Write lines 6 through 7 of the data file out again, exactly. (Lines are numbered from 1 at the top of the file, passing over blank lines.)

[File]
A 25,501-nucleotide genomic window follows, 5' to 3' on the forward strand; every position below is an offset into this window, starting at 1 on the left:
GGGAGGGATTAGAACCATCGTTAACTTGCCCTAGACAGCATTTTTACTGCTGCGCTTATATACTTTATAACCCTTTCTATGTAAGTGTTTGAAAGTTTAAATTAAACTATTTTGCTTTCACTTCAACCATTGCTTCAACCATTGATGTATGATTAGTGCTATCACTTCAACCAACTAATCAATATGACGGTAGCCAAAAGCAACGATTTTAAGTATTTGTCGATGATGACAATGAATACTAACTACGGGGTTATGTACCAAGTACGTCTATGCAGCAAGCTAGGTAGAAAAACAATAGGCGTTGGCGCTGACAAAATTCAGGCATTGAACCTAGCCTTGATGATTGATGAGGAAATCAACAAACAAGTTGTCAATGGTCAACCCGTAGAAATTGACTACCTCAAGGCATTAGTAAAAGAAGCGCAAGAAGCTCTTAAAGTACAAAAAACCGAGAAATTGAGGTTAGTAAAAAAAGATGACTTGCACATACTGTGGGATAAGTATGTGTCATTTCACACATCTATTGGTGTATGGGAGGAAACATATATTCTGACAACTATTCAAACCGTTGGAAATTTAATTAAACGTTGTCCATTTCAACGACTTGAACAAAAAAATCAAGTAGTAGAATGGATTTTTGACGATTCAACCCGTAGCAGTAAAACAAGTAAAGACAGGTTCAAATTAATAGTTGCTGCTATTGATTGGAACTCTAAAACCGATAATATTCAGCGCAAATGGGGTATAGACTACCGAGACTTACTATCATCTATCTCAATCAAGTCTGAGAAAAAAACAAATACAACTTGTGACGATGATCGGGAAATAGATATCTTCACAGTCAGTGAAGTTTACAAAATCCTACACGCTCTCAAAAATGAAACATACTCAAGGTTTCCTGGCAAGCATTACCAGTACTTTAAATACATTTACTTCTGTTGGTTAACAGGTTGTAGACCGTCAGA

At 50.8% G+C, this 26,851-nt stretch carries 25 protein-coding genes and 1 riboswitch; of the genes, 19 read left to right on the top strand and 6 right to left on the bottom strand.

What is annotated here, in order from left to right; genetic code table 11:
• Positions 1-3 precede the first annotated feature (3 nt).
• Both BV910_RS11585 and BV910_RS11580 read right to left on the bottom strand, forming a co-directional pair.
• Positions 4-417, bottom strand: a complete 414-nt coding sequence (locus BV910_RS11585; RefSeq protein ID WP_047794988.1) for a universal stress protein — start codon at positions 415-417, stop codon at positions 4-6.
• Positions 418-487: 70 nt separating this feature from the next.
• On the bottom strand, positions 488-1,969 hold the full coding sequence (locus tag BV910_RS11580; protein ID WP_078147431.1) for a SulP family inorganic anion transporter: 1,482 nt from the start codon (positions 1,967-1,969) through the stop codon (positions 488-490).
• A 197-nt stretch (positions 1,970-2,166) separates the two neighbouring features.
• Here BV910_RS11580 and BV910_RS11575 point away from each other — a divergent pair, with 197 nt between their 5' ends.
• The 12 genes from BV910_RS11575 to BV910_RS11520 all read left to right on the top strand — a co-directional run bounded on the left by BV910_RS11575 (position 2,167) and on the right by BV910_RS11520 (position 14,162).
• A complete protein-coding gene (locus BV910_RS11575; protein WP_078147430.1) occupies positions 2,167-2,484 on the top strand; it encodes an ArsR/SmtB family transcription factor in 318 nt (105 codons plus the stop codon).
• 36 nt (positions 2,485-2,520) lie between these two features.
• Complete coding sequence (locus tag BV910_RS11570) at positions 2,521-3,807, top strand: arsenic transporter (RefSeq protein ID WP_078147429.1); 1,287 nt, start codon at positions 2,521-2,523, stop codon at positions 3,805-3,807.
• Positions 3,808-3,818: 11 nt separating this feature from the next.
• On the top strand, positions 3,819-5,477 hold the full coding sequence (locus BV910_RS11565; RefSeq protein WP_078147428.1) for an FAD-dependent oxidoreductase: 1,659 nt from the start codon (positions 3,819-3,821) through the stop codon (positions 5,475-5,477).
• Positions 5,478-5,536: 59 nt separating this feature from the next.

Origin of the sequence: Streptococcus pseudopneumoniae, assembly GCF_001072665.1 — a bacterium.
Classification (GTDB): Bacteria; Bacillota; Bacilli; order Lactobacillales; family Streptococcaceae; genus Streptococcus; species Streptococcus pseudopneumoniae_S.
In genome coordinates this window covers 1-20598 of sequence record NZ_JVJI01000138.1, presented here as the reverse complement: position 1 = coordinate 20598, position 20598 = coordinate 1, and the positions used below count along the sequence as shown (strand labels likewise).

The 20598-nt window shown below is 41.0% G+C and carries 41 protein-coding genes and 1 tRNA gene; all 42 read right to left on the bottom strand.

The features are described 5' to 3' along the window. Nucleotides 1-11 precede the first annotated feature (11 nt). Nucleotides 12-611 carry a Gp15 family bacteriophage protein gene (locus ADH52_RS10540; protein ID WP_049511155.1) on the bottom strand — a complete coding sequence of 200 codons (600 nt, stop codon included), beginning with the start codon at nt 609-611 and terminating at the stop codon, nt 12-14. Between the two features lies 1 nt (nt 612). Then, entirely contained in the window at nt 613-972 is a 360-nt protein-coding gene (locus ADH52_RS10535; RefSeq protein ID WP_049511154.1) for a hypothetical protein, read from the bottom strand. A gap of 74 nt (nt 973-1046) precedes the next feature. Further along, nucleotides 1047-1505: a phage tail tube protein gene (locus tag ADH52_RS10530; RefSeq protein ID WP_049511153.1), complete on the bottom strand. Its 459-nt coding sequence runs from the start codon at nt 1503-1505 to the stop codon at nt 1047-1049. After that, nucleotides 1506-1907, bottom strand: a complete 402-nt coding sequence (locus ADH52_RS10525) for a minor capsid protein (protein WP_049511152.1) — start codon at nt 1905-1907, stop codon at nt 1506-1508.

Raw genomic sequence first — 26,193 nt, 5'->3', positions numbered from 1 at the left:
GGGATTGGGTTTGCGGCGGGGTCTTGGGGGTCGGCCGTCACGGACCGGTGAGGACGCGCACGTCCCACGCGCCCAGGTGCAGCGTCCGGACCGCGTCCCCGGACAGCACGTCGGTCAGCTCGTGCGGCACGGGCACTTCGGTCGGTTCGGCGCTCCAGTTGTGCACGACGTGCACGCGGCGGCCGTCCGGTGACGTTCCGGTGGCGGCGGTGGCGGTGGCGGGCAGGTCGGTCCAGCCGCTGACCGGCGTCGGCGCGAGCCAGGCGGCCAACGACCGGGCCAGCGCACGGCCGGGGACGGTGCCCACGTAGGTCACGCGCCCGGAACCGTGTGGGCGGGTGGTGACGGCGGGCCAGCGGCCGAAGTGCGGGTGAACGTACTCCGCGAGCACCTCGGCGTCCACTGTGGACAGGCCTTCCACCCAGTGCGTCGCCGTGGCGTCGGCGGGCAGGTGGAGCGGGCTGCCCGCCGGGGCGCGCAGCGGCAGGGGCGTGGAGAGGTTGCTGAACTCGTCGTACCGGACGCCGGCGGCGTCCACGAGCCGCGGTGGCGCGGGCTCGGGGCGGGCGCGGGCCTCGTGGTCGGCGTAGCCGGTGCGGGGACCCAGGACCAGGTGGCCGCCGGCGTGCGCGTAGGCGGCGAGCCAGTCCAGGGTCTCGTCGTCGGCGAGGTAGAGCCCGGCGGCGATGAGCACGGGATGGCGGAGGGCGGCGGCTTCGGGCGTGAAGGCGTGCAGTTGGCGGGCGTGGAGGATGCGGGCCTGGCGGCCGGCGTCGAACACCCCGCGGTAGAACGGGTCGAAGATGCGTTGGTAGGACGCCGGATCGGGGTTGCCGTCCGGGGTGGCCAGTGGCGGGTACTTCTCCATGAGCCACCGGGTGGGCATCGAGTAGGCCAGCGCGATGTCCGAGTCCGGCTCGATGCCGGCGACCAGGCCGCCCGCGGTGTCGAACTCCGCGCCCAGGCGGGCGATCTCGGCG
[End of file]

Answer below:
• Both BV910_RS11585 and BV910_RS11580 read right to left on the bottom strand, forming a co-directional pair.
• Positions 4-417, bottom strand: a complete 414-nt coding sequence (locus BV910_RS11585; RefSeq protein ID WP_047794988.1) for a universal stress protein — start codon at positions 415-417, stop codon at positions 4-6.